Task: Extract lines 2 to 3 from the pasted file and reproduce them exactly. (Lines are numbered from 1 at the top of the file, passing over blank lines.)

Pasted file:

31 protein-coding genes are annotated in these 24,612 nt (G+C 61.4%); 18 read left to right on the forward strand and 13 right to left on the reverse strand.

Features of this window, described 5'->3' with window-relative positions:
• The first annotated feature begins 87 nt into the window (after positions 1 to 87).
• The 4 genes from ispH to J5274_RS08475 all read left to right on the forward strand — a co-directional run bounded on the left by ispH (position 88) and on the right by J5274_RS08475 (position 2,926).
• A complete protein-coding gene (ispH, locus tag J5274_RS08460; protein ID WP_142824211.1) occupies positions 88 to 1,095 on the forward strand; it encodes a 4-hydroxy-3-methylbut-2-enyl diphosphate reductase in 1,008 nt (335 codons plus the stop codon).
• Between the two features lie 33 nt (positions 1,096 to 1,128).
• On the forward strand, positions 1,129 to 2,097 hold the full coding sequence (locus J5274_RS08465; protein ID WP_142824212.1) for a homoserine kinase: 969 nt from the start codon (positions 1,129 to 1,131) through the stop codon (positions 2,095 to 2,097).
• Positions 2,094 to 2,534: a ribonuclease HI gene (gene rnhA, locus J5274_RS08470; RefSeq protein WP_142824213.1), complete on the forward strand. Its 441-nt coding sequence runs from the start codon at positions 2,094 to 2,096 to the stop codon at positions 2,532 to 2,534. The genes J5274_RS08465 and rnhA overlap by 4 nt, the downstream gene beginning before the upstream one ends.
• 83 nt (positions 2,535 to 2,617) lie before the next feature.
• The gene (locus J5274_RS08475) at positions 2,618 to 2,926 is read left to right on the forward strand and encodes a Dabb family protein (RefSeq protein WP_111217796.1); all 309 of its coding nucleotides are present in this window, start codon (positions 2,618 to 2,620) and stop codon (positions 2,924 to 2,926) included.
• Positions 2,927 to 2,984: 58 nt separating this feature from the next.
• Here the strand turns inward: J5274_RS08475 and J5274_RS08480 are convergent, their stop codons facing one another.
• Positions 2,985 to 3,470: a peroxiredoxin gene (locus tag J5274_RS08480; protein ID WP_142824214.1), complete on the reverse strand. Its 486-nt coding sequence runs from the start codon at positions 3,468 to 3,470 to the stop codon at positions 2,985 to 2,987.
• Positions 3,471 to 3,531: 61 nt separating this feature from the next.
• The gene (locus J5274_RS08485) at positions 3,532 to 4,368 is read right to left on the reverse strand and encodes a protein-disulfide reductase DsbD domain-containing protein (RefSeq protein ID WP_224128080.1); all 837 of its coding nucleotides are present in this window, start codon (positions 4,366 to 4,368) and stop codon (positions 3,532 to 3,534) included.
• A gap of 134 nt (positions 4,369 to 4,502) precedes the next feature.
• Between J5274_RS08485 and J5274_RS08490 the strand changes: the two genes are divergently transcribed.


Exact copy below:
Features of this window, described 5'->3' with window-relative positions:
• The first annotated feature begins 87 nt into the window (after positions 1 to 87).